I’ve heard single women say that when they reveal their age and marital status, some people react with pity. My single friends don’t want others to feel sorry for them. We just want to be warmly greeted, as were members of the Church during Helaman’s day: “And they did fellowship one with another, and did rejoice one with another, and did have great joy” (Hel. 6:3).
People often try to give advice to my single friends and me about dating or marriage. I am grateful for their concern, and I know they want me to be happy. However, I am most receptive to advice that I have requested—usually from people I have a close relationship with.
Sometimes people will tell me that I “just need to get married.” But that is like telling a starving person that they “just need to eat.” We truly want to be married but are simply struggling with how to do it. And after all, marriage involves seeking and receiving confirmation that a potential partner is the right person with whom to create a happy and eternal relationship.
Comments such as “quit being so picky” or “you just need to date more” can sting when I am already trying my best. Because many married people found their spouse at an early age, they might not fully appreciate the fact that for others, finding the right partner does not come so soon or so easily. But when someone is guided by the Holy Ghost in offering suggestions and I can feel that influence, I am comfortable following their counsel regardless of their dating expertise. As the scriptures tell us, “The Spirit shall be given unto you by the prayer of faith; and if ye receive not the Spirit ye shall not teach” (D&C 42:14).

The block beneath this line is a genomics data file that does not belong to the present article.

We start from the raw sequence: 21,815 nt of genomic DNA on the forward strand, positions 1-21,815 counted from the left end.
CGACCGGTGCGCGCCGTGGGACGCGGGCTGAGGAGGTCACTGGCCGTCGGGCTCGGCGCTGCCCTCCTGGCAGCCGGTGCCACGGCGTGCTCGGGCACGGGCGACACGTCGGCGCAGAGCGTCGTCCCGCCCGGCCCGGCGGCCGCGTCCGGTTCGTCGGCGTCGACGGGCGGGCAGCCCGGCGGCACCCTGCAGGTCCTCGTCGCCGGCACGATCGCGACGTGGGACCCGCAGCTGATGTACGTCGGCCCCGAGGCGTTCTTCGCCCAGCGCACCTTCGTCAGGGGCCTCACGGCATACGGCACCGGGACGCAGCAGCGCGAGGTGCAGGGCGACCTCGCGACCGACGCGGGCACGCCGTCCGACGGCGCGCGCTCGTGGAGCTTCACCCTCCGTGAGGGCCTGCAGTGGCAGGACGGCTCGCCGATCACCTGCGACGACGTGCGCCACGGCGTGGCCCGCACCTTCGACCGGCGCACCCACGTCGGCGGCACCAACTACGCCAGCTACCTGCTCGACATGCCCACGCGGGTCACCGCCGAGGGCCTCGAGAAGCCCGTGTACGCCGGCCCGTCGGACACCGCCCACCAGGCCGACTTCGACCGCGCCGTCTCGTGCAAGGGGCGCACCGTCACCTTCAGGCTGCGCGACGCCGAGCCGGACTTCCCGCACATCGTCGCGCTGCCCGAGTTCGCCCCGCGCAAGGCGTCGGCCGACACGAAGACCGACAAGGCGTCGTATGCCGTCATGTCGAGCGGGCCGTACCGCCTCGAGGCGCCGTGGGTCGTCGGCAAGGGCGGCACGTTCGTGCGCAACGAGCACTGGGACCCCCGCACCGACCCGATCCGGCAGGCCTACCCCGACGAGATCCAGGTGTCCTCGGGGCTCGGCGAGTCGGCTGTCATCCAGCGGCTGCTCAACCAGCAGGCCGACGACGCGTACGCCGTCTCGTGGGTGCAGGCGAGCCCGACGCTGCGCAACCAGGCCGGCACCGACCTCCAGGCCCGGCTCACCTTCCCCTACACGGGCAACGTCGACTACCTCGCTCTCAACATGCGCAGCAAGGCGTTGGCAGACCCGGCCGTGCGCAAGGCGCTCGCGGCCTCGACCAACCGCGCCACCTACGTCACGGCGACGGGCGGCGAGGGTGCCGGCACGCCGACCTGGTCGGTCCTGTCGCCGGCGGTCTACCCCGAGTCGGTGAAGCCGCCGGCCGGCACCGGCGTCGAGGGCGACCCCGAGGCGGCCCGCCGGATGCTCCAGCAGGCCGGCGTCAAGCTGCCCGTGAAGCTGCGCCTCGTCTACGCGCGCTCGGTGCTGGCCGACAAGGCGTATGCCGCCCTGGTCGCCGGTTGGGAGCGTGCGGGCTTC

Many of my friends enjoy being lined up with people who have similar interests. But please bear in mind that two people should have more in common than the fact that they are both single and LDS. If I wanted to help a friend find a job, I would not suggest any job opening I happened to come across. Instead, I would learn more about my friend’s background and previous employment, then suggest something he or she might like. The matchmaking process should be similar.
There are many reasons why some people may choose not to accept an offer for a blind date. Please know that we value your interest in us but that we must make our own decisions regarding our personal lives.
Pull, Don’t Push
When someone is struggling with something, we may say that person “needs a little push.” May I suggest that when referring to single adults, the expression could be changed to “needs a little pull”? These two statements seem similar but actually have different meanings.
A bishop once said to me, “What is it going to take to get you married?” On another occasion a different bishop said, “What can I do to help you in your dating?” Both bishops were concerned about my welfare, but the second bishop, rather than pushing me, indicated his desire to be a part of my life and to offer help. He helped pull me along, and he let me decide how much I wanted him to be involved. The push method often causes feelings of resistance, while the pull method most often results in feelings of validation and closeness.